On Friday, a report by Universities UK was released which made recommendations on fighting antisemitism. The 114-page report, which covers violence against women, harassment and all types of hate crime is the culmination of a study by a specially-convened Universities UK Taskforce. It is a tremendously disappointing document.
The report set out by spectacularly failing to grasp the scale of campus antisemitism. Firstly, the report cited figures for 2015 from the Community Security Trust noting that 21 incidents of antisemitism had been reported to the charity’s reporting helpline by students, comprising just 2% of the cases reported. The report based its assertions that antisemitism was not at alarming levels on that data, despite admitting that under-reporting was likely to be a significant problem. Indeed, the likely reason that so few cases of antisemitism are reported on campus is that such incidents have become so frequent, and the response so lacking, that Jewish students see reporting incidents as a waste of their time. Under-reporting is a symptom of a failure to enforce, but Universities UK did not draw that conclusion.
The report also cited a study from 2011 by the Equality Challenge Unit which asked just 20 Jewish students whether they felt discriminated against or harassed. Despite a quarter of them saying that they did, Universities UK concluded that the “vast majority” did not suffer problems. We would suggest that a quarter of Jewish students suffering from antisemitism is no cause for celebration, but in any case we wonder how Universities UK can possibly justify reliance on a survey of just 20 Jews.
The report’s principal failure however is not to have recommended firm steps against antisemitism. Instead, the report offered no significant new recommendations, instead merely congratulating universities on their good work and merely exhorting them to continue what they already do.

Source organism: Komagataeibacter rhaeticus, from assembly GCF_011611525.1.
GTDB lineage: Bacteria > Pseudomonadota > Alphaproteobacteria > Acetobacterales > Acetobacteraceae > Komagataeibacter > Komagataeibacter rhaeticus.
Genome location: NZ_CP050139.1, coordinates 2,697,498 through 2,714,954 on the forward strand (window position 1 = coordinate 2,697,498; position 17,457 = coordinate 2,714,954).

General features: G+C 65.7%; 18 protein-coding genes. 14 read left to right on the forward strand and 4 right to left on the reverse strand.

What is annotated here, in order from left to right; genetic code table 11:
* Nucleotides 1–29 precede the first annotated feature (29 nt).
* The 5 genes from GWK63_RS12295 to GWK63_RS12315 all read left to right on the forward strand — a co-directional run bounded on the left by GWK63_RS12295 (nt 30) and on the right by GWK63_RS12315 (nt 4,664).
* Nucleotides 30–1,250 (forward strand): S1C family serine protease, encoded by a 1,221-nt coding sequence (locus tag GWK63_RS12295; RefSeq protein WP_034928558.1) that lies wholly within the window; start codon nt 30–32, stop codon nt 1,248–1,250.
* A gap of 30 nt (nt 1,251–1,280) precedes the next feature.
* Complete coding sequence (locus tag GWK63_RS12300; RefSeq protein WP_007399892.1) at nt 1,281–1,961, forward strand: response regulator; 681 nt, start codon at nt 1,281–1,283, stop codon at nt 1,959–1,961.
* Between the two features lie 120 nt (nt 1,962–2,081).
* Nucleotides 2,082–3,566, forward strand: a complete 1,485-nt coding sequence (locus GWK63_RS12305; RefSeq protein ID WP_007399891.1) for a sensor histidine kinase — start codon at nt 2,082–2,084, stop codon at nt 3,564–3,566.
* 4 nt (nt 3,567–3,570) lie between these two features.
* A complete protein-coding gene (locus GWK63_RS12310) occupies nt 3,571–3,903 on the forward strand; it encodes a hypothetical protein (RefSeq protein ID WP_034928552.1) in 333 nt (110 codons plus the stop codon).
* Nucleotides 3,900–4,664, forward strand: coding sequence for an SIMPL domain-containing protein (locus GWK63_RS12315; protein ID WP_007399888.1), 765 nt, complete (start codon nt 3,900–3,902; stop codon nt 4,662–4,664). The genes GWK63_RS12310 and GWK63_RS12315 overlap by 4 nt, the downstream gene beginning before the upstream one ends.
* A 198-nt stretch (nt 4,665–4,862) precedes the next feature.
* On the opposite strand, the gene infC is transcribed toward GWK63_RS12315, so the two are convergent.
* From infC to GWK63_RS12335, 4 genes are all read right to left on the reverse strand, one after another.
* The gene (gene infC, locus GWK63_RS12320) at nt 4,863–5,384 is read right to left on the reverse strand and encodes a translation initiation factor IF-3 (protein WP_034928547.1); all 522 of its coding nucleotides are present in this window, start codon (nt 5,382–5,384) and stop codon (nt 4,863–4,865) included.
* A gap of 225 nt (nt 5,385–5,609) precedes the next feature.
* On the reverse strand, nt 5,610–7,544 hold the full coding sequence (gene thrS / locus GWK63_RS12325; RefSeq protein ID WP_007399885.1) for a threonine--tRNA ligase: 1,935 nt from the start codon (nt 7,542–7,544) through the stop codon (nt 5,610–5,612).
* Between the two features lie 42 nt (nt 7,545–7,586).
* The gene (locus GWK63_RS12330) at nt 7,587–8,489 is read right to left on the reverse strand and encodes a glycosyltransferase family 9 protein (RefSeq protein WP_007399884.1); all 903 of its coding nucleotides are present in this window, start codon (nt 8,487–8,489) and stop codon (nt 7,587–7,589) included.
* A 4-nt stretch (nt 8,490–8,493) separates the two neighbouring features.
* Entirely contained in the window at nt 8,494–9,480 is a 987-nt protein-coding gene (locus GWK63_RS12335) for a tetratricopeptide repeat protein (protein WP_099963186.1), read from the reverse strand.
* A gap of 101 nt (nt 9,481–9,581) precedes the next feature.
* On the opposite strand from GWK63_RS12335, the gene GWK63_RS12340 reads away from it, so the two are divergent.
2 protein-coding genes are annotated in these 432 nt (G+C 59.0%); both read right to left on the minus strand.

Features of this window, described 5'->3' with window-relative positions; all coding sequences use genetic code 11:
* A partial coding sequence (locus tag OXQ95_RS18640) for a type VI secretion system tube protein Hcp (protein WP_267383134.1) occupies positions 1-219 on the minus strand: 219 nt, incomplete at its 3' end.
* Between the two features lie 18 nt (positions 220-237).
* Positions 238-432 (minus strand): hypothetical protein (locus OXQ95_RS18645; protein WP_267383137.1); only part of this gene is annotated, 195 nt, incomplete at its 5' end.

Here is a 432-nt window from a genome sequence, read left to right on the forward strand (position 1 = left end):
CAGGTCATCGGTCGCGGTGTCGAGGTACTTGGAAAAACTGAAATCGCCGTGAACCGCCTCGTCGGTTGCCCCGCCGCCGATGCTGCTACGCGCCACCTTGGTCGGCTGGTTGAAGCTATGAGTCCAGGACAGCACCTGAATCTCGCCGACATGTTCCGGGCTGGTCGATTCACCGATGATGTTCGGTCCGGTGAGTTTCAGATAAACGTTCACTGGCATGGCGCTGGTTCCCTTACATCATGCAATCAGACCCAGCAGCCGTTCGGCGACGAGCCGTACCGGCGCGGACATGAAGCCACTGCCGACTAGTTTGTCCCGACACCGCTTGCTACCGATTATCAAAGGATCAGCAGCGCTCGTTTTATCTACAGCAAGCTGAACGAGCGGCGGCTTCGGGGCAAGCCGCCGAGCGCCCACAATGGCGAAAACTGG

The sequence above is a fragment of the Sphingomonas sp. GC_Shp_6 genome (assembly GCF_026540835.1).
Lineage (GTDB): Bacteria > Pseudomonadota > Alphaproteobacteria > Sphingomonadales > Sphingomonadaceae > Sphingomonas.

Whereas the report was commendably thorough in analysing violence against women, it cited multiple definitions of antisemitism but did not lend its backing to any of them.
Antisemitism at universities is a major problem. Those responsible for tackling it must have a detailed understanding of the challenges Jewish students face, and the forms antisemitism on campus often takes.
Universities UK missed the opportunity to meaningfully grapple with antisemitism. They failed to show any evidence in their report that they had understood the challenges that Jewish students face, and by recommending more of the same when it comes to fighting antisemitism on campus, Universities UK is simply sentencing Jewish students to a future in which antisemitism continues to rise, relatively undisturbed. All the more reason to be thankful for the House of Commons Home Affairs Committee’s report on antisemitism in the UK, which addressed antisemitism at universities with specific recommendations.